Classic X-Men nemesis Apocalypse makes his big screen debut in the forthcoming film X-Men: Apocalypse. According to Marvel lore, he’s the first known mutant aberration in the human gene pool, and this makes him a feisty character. Not only is he immortal and able to control every single molecule in his body to grow and transform into anything, but he is a “technopath” as well.
The premise behind this last ability is simple. Technopaths are those who are able to communicate with electronic gadgets the way humans speak with each other. Apocalypse could hypothetically tell your smartphone to explode the next time you held it to your ear. He could control a spaceship’s (or a tank’s, or an airliner’s) maneuvers simply by thinking at them. He’s kind of like a hacker, but minus the hacking. This is worthy of note because it makes a metaphysical ability out of an essential life skill, interacting with technology in a competent way.
The first popular conception of technopathy (also referred to as technomancy, synthetic telepathy, and cyberkinesis) perhaps appeared in the novels Count Zero and Mona Lisa Overdrive by revered science fiction author William Gibson. A character named Angie Mitchell has a unique nervous system that has been modified with “bioware” that lets her connect to the stories’ early imagining of a modern Internet with nothing but a thought. As such, Mitchell is a formidable hacker who can think her way through any technical problem.
It’s an interesting idea — so interesting that researchers are actively working on making it into a product. It’s called a “brain-computer interface.” Where your hand operates a mouse to interact with a computer, your brain operates a BCI to interact with a computer.
While far from perfect, sweeping strides are being made in this arena. DARPA, the American government’s secretive research arm that played a formative role in the birth of the Internet, is in the middle of developing a high-resolution BCI that would seriously decrease the distance between a human user having a thought and a computer executing an action, whether it’s to type text, load a webpage, fire up an application, or even control that application. It will spend $60 million over four years to see just how far it can advance this ball.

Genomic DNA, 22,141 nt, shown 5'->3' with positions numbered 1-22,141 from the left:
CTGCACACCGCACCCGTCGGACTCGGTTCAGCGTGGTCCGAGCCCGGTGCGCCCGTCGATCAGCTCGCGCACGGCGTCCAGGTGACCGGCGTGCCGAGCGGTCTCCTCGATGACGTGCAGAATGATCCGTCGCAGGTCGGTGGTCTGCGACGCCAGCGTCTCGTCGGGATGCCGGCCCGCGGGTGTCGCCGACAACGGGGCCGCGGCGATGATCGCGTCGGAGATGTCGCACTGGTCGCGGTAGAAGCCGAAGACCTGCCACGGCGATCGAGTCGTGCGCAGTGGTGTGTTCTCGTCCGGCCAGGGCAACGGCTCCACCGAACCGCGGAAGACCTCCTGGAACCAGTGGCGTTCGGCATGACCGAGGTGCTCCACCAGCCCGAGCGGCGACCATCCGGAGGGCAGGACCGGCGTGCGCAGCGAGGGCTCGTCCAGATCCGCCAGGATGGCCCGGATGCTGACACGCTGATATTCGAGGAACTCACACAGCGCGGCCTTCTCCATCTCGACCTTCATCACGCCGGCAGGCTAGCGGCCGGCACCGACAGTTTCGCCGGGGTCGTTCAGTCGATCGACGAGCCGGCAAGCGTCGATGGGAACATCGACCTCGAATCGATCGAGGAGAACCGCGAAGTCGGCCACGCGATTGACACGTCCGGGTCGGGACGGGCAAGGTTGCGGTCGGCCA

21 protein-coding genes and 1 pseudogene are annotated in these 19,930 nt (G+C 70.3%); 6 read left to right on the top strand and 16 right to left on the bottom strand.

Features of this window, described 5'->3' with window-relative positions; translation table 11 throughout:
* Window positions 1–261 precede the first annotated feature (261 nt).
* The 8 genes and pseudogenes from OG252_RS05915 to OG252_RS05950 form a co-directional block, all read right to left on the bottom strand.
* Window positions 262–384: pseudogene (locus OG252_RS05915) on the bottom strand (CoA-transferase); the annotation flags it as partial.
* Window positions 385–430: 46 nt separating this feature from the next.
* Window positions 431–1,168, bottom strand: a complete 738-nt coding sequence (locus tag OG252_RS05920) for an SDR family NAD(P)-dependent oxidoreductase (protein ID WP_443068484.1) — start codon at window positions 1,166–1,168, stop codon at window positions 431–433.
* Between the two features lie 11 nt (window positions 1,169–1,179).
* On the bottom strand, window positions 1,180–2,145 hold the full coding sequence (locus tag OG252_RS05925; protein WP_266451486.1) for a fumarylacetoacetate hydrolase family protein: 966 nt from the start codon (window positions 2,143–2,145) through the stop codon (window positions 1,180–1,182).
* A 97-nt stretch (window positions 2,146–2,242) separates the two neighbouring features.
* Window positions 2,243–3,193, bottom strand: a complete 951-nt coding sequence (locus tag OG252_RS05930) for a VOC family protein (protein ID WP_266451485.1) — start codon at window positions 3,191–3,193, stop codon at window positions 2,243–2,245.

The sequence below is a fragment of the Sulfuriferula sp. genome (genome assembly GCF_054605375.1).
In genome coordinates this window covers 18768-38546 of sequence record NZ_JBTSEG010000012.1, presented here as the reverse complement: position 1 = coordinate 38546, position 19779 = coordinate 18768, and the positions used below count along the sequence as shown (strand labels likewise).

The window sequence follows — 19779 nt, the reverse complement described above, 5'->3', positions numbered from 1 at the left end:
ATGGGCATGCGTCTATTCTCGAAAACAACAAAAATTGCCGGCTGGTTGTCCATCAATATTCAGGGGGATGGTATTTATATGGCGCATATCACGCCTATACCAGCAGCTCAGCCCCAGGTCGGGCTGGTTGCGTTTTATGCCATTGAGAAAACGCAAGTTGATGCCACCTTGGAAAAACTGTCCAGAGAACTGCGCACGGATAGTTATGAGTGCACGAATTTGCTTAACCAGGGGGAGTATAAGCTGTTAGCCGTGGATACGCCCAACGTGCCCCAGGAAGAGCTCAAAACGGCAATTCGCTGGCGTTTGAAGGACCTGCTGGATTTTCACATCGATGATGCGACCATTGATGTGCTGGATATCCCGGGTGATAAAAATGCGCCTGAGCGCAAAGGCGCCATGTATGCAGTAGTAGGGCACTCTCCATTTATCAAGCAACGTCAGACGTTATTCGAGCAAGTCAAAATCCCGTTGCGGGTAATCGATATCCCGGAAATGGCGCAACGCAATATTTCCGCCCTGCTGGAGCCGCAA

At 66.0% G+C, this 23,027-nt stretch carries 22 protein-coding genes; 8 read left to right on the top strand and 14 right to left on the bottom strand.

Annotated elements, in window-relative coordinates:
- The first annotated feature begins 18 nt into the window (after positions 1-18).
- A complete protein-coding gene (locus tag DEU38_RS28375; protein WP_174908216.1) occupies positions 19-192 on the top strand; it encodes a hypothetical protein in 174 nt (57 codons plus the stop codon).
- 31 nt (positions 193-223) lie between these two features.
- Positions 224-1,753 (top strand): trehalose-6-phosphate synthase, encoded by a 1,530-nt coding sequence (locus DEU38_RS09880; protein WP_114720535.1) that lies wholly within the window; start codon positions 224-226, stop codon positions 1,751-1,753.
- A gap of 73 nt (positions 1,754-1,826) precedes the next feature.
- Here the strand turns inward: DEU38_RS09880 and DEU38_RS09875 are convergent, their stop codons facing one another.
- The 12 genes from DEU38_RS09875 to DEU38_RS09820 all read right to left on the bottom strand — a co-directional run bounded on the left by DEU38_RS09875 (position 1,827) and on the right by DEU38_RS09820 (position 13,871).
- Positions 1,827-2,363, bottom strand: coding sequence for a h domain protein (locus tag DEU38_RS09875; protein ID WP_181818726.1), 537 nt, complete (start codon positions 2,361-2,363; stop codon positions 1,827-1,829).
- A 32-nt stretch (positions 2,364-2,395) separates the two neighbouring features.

More immediately, however, limited BCIs are proving to be invaluable tools for those with limited speech or motor skills. ALS patients, whose condition most commonly attacks motor neuron and robs them of freedom of movement, perhaps stand to benefit the most from such technology for the sake of better communicating with the external world. ALS patient Stephen Hawking currently relies on eye-tracking technology to control his computer, but that could and likely will change.
In a sense, fear of Apocalypse is fear of a technology that, while in the offing, is far from implausible. In another sense, fear of Apocalypse is an amped up version of the intimidation parents feel when they watch their two year old use an iPad with a fluency they can’t muster. He’s a villain built to match the X-Men, but he’s also a villain created when the rate of innovation was slower and technology presented only hypothetical threats. His arrival in theaters correspondents with the announcement of a Russian robot army and during the reign of UAVs. Almost everything scary Apocalypse can do with technology, we’ve purpose built machines to accomplish. The difference between him and a four-star general is that he can use technology in unexpected ways and the general can only use weapons as weapons.
Still, the public’s reaction to an avatar for extreme computer literacy will be interesting. The movies target demo doesn’t fear technology so the character will strike a strange note if the script plays up his technopathy. In some sense, Ultron already tried to make tech — albeit a more specific form, neural networks — scary and failed. One wonders if Oscar Isaac can pull of what James Spader couldn’t and make an ability we all strive for into a power that inspires real fear.